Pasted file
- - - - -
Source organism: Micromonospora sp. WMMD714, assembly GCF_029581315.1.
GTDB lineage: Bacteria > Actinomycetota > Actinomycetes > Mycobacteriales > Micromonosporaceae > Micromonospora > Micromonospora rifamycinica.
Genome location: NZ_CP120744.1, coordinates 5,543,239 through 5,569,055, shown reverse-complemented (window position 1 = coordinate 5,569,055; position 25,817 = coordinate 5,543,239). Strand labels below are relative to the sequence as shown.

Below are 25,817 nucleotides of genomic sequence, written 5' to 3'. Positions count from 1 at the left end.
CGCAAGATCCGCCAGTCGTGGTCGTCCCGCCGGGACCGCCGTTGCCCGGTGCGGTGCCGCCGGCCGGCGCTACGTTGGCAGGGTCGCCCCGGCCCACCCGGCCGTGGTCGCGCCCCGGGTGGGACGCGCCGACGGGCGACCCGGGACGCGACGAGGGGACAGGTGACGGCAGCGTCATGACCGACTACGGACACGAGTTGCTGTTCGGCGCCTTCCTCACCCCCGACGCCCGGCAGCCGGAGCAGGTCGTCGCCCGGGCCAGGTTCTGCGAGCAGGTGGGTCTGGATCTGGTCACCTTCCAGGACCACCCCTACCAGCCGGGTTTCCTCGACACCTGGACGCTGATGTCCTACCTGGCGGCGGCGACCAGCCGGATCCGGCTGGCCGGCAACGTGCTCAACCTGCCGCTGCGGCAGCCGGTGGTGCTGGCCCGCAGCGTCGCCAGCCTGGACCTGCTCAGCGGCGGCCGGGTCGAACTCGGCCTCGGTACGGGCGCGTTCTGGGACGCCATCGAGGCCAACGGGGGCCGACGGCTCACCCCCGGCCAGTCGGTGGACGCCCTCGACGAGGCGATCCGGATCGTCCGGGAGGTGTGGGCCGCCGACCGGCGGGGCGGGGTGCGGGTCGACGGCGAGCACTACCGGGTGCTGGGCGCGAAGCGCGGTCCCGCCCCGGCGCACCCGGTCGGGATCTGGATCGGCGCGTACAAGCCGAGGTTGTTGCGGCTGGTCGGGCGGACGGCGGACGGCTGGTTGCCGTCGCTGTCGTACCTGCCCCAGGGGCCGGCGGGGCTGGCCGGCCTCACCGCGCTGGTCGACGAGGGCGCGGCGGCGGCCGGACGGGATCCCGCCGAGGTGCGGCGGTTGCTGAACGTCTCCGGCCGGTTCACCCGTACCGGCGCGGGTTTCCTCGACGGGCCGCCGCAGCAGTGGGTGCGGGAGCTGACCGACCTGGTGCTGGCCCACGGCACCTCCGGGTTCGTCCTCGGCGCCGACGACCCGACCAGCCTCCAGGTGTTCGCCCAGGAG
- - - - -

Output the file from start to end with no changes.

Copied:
Source organism: Micromonospora sp. WMMD714, assembly GCF_029581315.1.
GTDB lineage: Bacteria > Actinomycetota > Actinomycetes > Mycobacteriales > Micromonosporaceae > Micromonospora > Micromonospora rifamycinica.
Genome location: NZ_CP120744.1, coordinates 5,543,239 through 5,569,055, shown reverse-complemented (window position 1 = coordinate 5,569,055; position 25,817 = coordinate 5,543,239). Strand labels below are relative to the sequence as shown.

Below are 25,817 nucleotides of genomic sequence, written 5' to 3'. Positions count from 1 at the left end.
CGCAAGATCCGCCAGTCGTGGTCGTCCCGCCGGGACCGCCGTTGCCCGGTGCGGTGCCGCCGGCCGGCGCTACGTTGGCAGGGTCGCCCCGGCCCACCCGGCCGTGGTCGCGCCCCGGGTGGGACGCGCCGACGGGCGACCCGGGACGCGACGAGGGGACAGGTGACGGCAGCGTCATGACCGACTACGGACACGAGTTGCTGTTCGGCGCCTTCCTCACCCCCGACGCCCGGCAGCCGGAGCAGGTCGTCGCCCGGGCCAGGTTCTGCGAGCAGGTGGGTCTGGATCTGGTCACCTTCCAGGACCACCCCTACCAGCCGGGTTTCCTCGACACCTGGACGCTGATGTCCTACCTGGCGGCGGCGACCAGCCGGATCCGGCTGGCCGGCAACGTGCTCAACCTGCCGCTGCGGCAGCCGGTGGTGCTGGCCCGCAGCGTCGCCAGCCTGGACCTGCTCAGCGGCGGCCGGGTCGAACTCGGCCTCGGTACGGGCGCGTTCTGGGACGCCATCGAGGCCAACGGGGGCCGACGGCTCACCCCCGGCCAGTCGGTGGACGCCCTCGACGAGGCGATCCGGATCGTCCGGGAGGTGTGGGCCGCCGACCGGCGGGGCGGGGTGCGGGTCGACGGCGAGCACTACCGGGTGCTGGGCGCGAAGCGCGGTCCCGCCCCGGCGCACCCGGTCGGGATCTGGATCGGCGCGTACAAGCCGAGGTTGTTGCGGCTGGTCGGGCGGACGGCGGACGGCTGGTTGCCGTCGCTGTCGTACCTGCCCCAGGGGCCGGCGGGGCTGGCCGGCCTCACCGCGCTGGTCGACGAGGGCGCGGCGGCGGCCGGACGGGATCCCGCCGAGGTGCGGCGGTTGCTGAACGTCTCCGGCCGGTTCACCCGTACCGGCGCGGGTTTCCTCGACGGGCCGCCGCAGCAGTGGGTGCGGGAGCTGACCGACCTGGTGCTGGCCCACGGCACCTCCGGGTTCGTCCTCGGCGCCGACGACCCGACCAGCCTCCAGGTGTTCGCCCAGGAG